La Chapelle-Aux-Saints Neanderthal cast held at the Grant Museum - notice the pronounced brow ridge over the eye sockets.

“If they haven’t all died out, why can’t I meet one?”

 This blog has been written by Josie Mills: a student engager currently undertaking a PhD in Archaeology.


What is a Student Engager? There are 17 of us in total, who you might meet and chat to in any of the three museums around campus: UCL Art Museum, the Grant Museum or the Petrie Museum. We are PhD students at UCL and work as Engagers to communicate aspects of our research – and information about the museum collections – to visitors.

I’m an archaeologist studying stone tools made by Neanderthals, using different scientific techniques to work out where the rock came from. The information from these lithics (stone tools) can be used to explore aspects of prehistoric life, particularly movement and subsistence in changing landscapes. Student Engagers work in all three UCL museums, making connections between our PhD research and the collections. We also chat about what we do and objects from the museums on the Research Engager Blog.

When I first started working I adapted well to the Petrie Museum, whose oldest artefacts are stone tools, and the Grant Museum where several hominin casts are on display. UCL Art Museum on the other hand was a bit of a challenge. However, part of working as a Student Engager is adapting themes of our research to different situations. Last year UCL Art Museum held an exhibition of work by Slade School of Art students, including art by Cyrus Hung, who collected debris from the Slade studios and collated it in sketchbooks. These discarded items, including food wrappers and doodles, provided an insight into the human process of creating art, without showing the outcome. The work resonated with me because archaeology is very similar: we use items that have been left behind and removed from their systemic context, to reconstruct past behaviour.

Paleolithic Artefacts in the Petrie Museum

These are the oldest artefacts in the Petrie Museum they were made around half a million years ago.

As PhD students we specialise to an unusual degree, spending a lot of time alone in a lab or writing at a desk. Working as a Student Engager is very different, it throws our research – and us – open to a wide and diverse audience. We are asked, why is our niche subject relevant? Why is it interesting? In relation to the museums, we’re asked, why can’t we read hieroglyphs? Why don’t we know the Latin name of this bivalve?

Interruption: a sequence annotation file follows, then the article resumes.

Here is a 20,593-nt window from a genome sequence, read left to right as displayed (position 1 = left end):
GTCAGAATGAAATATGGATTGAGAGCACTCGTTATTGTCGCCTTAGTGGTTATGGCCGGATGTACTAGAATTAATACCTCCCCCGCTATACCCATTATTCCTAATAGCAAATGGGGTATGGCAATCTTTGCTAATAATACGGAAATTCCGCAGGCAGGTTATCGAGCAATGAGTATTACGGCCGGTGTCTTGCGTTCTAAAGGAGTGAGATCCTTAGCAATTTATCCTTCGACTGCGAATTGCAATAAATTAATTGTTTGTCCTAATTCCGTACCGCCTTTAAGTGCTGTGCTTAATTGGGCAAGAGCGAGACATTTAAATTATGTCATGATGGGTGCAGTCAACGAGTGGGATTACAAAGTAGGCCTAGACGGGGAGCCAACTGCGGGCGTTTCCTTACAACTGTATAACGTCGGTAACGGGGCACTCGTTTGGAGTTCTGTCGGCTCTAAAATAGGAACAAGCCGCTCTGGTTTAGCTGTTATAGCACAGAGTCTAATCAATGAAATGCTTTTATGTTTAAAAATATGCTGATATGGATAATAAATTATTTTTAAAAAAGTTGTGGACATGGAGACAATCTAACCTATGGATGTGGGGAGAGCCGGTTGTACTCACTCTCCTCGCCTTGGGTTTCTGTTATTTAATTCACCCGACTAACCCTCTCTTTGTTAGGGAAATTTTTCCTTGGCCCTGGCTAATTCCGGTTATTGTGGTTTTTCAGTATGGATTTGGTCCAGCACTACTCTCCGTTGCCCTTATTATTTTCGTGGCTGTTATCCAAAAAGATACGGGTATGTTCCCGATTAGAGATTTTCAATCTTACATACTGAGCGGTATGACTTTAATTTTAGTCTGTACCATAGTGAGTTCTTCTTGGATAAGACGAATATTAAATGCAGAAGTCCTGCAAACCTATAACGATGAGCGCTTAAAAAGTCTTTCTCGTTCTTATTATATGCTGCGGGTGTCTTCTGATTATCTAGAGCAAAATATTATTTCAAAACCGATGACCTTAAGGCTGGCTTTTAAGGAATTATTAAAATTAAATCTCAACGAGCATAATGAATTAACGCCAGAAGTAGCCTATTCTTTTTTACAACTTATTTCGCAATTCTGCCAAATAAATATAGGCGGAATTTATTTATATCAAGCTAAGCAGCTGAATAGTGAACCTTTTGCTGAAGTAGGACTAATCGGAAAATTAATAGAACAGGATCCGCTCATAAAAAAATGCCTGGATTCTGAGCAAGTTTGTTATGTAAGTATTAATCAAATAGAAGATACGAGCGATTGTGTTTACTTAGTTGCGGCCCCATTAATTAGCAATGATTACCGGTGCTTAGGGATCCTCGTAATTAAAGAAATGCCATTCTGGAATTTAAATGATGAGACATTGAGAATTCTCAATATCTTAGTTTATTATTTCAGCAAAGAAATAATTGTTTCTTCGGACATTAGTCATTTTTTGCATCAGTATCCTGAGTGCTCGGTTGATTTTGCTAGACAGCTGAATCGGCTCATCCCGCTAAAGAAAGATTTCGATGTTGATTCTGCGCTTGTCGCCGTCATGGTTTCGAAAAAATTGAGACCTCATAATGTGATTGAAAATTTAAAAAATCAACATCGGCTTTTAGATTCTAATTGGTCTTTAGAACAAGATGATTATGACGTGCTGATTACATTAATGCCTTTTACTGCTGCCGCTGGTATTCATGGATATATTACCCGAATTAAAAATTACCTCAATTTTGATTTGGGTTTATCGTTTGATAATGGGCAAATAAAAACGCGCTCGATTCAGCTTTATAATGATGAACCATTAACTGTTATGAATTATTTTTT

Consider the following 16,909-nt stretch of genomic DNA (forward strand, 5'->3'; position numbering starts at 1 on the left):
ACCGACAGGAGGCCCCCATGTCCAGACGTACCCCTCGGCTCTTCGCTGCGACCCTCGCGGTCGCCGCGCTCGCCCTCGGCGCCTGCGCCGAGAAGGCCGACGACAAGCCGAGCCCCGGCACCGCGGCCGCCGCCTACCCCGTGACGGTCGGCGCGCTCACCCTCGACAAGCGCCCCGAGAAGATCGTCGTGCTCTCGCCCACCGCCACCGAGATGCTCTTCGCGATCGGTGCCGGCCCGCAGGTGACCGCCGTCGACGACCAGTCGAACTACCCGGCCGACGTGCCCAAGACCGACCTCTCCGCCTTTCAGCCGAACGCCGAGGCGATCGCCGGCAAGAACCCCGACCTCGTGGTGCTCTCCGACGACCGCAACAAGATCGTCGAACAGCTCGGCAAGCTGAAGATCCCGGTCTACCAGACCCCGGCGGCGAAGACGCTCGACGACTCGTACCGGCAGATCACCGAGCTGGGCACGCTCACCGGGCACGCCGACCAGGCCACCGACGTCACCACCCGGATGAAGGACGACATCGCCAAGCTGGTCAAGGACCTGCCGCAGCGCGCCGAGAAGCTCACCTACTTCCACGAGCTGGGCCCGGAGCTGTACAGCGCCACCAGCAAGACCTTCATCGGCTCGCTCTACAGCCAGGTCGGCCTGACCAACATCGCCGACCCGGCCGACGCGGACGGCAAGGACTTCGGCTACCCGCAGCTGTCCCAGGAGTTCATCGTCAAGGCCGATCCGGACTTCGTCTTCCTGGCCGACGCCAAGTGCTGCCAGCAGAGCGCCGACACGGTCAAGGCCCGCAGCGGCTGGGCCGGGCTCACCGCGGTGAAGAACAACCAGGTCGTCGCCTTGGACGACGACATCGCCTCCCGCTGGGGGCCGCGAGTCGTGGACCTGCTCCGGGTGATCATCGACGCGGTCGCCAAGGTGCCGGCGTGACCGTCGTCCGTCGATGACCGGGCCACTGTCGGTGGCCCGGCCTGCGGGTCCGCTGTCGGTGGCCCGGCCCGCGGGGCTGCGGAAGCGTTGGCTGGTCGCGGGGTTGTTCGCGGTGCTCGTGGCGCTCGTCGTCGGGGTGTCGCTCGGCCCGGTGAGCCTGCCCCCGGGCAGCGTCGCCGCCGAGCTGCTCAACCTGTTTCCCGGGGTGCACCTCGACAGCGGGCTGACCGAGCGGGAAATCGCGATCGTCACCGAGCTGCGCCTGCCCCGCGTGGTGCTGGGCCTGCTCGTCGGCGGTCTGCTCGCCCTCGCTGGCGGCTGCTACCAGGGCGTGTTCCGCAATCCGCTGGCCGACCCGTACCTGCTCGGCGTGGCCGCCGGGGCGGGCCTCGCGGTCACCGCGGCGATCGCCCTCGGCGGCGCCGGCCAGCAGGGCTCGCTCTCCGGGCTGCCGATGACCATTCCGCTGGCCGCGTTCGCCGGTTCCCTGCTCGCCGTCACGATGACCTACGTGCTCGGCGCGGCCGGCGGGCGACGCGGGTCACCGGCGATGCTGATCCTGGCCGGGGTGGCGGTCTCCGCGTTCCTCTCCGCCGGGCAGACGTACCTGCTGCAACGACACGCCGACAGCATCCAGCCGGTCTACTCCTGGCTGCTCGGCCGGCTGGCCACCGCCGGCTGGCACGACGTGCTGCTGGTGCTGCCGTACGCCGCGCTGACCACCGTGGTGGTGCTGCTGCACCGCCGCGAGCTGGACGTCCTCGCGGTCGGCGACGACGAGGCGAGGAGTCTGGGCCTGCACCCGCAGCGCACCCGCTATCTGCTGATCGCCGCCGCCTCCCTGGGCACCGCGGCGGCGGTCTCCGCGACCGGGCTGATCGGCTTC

It took time for all of us to realise which parts of our work are interesting to others and will support a meaningful discussion. A lot of what I do is tied up in our human prehistory, particularly discussing Neanderthals and their behaviour. I am a staunch defender of Homo neanderthalensis and love to tell visitors that most of them are 2-4% Neanderthal. One of the questions I’m frequently asked is, ‘How did the Neanderthals become extinct?’ A traditional academic answer to this would be, there are many contributing factors like climatic fluctuation, low genetic diversity, and potential competition with humans. But as we have inherited Neanderthal DNA, maybe ‘extinct’ is not the right word and ‘assimilated’ is a better term. This answer is not always well-received. Someone once said to me, ‘If they haven’t all died out, why can’t I meet one?’ and that’s a valid question. Even though I might not use the term ‘extinct’, a representation of the archetypal Neanderthal doesn’t walk among us today.

Skull of Neanderthal Man

La Chapelle-Aux-Saints Neanderthal cast held at the Grant Museum – notice the pronounced brow ridge over the eye sockets.

On a lighter note, everyone (yes, even adults) is a little obsessed with toilet humour. In archaeology we talk a lot about preservation; the ability of artefacts to preserve is key to us finding them. This is particularly difficult in deeper prehistory as lots of factors, such as water and microbes, lead to decomposition. Preservation is fantastic in Egypt because the climate is arid and even organic material endures. This is something I like to talk about with visitors and I often begin with the bias that results from poor organic preservation then segue into a conversation about stone tools. Recently I was asked, ‘Well, what did the Egyptians do about the toilet, then?’ Initially stumped, I realised this visitor envisioned a catastrophic situation where all Ancient Egyptian poo was preserved, creating mountains of desiccated effluence for archaeologists to discover. When I talk about preservation I think of artefacts, but this person worried instead about a very basic human aspect of preservation.

This is what has influenced my PhD work most: the importance of human-ness and relatability, using imagery and bringing to life initially mundane things. I am continually surprised by how much people want to know about evolution, and this has forced me to keep up to date with paleoanthropological work, making me a better researcher. New findings and insights can change the narrative of our evolution in the blink of an eye. These key aspects of archaeological and anthropological research interest people and mustn’t be lost in a swathe of rocks, pollen, dirt and bone. Talking to visitors influences how we present our PhD projects whilst at the same time enriching their museum experience, providing expert knowledge disseminated in an accessible way. The idea of focused research presented in a framework of its wider relevance is crucial to the Student Engager role and it’s what we do every week across UCL’s museums.